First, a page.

I started off reading a file with fscanf. I figured I could use fscanf since the file was consistent with just two columns. I got very strange output when using fscanf. Can someone please explain why? When I switched over to fgets with sscanf it worked perfectly. I am curious why though. The only changes I made was switching the fscanf to fgets and adding the sscanf line.

//while (fscanf(trans1_fp, "%c %s",  &char_storage, nam) !=EOF)
while(fgets(line1, 80, trans1_fp) != NULL)
{
    sscanf(line1, "%c %s", &char_storage, nam);
    trans1_char[counter] = char_storage;
    trans1_char_table[counter] = malloc(strlen(nam)+1);
    strcpy(trans1_char_table[counter], nam);
    printf(" trans1_char[counter] is %c \n", trans1_char[counter]);
    printf(" trans1_char_table[counter] is %s \n", trans1_char_table[counter]);
    printf(" passing through second while loop \n");
    counter++;
    memset(nam, 0, 80);
    char_storage = 0;
    //memset(char_storage, 0, 80);
    val = 0; 
}

This is the output I was getting

 trans1_char[counter] is R
 trans1_char_table[counter] is XXXX
 passing through second while loop
 trans1_char[counter] is

 trans1_char_table[counter] is R
 passing through second while loop
 trans1_char[counter] is
 trans1_char_table[counter] is DISNEY
 passing through second while loop
 trans1_char[counter] is

 trans1_char_table[counter] is
 passing through second while loop

Here is the output I expect.

 trans1_char[counter] is R
 trans1_char_table[counter] is XXXX
 passing through second while loop
 trans1_char[counter] is R
 trans1_char_table[counter] is DISNEY
 passing through second while loop

This is because fgets effective consumes the newline for you and fscanf doesn't

I assume your file is

R XXXX
R DISNEY

Remember at the end of each line is a newline character so the file can be presented by the character stream

R XXXX\nR DISNEY\n

This is an important point, a newline character starting a new line is just a visual clue for the dumb humans using the computer, to the program itself it is just another character value (or 2) in the file stream that in some circumstances it puts a little bit of special meaning into (like fgets) but it really isn't that remarkable.

With fscanf you read a character then a white space delimited string so

First loop read R, XXXX (skip the space)
File stream contains \nR DISNEY\n
Second loop read \n (it is a character), R (it is a string)
File stream contains DISNEY\n
Third loop read ' ' (it is a character), DISNEY

When you use the fgets to read followed by sscanf you read line by line, the new line gets parsed by the sscanf because it is always just white space at the end of the current line.

First loop parse R XXXX\n to R and XXXX ignore \n
Second loop parse R DISNEY\n to R and DISNEY ignore \n

Using fgets provides 2 advantages

  1. More control, you know you have exactly 1 line the are no extra characters interfering with your parsing of the data
  2. You limit the amount of data read to your buffer size so there is no chance of an out of bounds array access

Edited 2 Years Ago by Banfa

More control, you know you have exactly 1 line the are no extra characters interfering with your parsing of the data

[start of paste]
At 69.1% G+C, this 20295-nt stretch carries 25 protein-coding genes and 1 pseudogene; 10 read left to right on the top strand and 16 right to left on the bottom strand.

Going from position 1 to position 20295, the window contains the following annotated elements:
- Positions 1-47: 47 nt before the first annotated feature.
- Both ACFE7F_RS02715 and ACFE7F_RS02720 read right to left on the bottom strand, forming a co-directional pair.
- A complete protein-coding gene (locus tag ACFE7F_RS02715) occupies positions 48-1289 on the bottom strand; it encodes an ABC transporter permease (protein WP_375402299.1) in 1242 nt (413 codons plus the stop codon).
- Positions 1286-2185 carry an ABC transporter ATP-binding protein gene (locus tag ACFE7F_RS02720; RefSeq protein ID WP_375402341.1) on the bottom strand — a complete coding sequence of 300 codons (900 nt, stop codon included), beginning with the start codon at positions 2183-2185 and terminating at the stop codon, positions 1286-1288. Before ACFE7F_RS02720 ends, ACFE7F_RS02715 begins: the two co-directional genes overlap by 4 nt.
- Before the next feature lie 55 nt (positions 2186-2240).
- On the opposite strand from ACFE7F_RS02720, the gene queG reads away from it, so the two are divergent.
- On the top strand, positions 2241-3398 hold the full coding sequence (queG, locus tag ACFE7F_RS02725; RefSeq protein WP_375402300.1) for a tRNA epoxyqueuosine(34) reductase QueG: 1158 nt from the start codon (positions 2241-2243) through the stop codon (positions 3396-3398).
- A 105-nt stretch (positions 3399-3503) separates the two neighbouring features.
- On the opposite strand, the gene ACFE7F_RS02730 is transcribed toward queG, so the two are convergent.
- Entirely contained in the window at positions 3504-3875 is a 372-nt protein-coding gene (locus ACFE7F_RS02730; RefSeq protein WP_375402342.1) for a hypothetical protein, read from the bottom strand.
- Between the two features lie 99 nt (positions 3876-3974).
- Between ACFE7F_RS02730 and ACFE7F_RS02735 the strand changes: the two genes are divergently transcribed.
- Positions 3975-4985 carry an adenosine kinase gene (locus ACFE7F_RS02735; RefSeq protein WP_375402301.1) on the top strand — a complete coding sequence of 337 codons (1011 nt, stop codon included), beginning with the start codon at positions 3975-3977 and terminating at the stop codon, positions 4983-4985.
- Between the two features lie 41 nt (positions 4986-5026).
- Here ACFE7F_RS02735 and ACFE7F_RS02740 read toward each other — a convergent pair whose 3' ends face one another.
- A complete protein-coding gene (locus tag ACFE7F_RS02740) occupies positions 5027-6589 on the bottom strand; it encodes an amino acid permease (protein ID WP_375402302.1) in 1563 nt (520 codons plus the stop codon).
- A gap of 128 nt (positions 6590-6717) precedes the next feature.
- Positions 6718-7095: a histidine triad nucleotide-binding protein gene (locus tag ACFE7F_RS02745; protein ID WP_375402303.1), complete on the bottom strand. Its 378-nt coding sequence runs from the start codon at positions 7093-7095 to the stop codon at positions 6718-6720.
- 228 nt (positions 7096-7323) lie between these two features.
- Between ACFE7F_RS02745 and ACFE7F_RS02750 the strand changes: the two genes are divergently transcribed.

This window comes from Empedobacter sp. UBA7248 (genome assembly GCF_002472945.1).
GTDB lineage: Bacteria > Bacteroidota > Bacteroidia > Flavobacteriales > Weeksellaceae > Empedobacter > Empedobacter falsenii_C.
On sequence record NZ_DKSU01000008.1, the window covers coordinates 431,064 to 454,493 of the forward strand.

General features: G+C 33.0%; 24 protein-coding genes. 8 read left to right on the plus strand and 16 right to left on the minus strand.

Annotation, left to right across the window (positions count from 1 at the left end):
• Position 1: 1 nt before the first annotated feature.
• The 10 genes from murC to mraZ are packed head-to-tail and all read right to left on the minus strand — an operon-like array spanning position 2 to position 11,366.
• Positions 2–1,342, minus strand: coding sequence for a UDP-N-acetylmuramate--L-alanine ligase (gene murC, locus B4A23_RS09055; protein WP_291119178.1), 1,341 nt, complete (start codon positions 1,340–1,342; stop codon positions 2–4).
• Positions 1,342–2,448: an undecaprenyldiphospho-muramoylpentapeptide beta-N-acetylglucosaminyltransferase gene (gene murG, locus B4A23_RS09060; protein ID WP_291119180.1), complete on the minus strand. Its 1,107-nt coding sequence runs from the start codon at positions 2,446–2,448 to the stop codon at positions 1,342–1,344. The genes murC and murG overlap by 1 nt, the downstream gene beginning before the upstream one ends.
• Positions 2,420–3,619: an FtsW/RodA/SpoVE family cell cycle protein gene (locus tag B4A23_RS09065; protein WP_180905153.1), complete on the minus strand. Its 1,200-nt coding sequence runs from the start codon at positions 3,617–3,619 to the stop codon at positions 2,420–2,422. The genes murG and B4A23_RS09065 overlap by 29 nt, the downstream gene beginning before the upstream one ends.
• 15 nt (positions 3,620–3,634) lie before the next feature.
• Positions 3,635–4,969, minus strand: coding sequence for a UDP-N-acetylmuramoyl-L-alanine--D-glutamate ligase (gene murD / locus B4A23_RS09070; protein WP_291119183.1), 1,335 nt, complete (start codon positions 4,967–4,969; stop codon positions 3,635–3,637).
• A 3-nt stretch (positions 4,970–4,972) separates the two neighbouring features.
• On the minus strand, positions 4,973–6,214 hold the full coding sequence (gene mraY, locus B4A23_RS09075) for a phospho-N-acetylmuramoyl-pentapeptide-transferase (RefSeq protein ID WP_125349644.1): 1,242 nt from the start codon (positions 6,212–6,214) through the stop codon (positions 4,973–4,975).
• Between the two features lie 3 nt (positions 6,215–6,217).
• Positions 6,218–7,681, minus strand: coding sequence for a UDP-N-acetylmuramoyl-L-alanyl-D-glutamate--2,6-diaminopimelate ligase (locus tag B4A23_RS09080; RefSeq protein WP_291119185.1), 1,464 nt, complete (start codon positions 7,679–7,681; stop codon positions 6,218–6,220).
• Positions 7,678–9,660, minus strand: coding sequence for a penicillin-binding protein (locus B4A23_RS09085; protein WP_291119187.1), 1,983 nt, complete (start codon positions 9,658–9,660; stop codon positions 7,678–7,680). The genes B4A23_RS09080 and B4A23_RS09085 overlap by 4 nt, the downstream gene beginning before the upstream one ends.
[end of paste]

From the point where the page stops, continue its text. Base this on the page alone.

With the caveat that your second advantage interferes with the first.

You limit the amount of data read to your buffer size so there is no chance of an out of bounds array access

If the line is longer than the buffer size, multiple calls to fgets are required to get all of it. Ignoring stream errors, fgets will read up to the buffer size (the second argument) or a newline is extracted, or end-of-file. Robust code would account for all of those possibilities:

char *line = NULL;
char buf[BUFSIZ];

while (fgets(buf, sizeof buf, in) != NULL)
{
    size_t end = append_str(&line, buf);

    // Did we read a full line?
    if (line[end] == '\n' || feof(in))
    {
        break;
    }
}

if (line == NULL)
{
    // Handle no input
}

What happens in this case? It was able to deal with the /n.

    while (fscanf(init_dat_fp, "%s %d",  nam, &val) !=EOF)
    {
        //sscanf(line1, "%s %s %x", label, mneumonic ,&start_address);
        init_name_table[counter] = malloc(strlen(nam)+1);
        strcpy(init_name_table[counter], nam);
        init_value_table[counter] = val;
        strcpy(table[counter].id, nam);
        table[counter].value = val;
        printf(" init_name_table[counter] is %s \n", init_name_table[counter]);
        printf(" init_value_table[counter] is %d \n", init_value_table[counter]);
        counter++;
        memset(nam, 0, 80);
        val = 0;
        table_size = counter;  
    }

The problem stems from the %c format specifier which reads a character and since newline is a character it can be read by %c. All other format specifiers, %s, %d etc use white space as field delimiters and so the white space, including newlines is automatically consumed.

What happens is on the first read the newline after the number read by %d is left in the input string but is then skipped in the second read to find the first non-white space character for the %s

First loop read R, XXXX
File stream contains \nR DISNEY\n
Second loop skip \n (it is white space), read R DISNEY

Although of course now you are reading a number so the input data must have changed but you get the idea.

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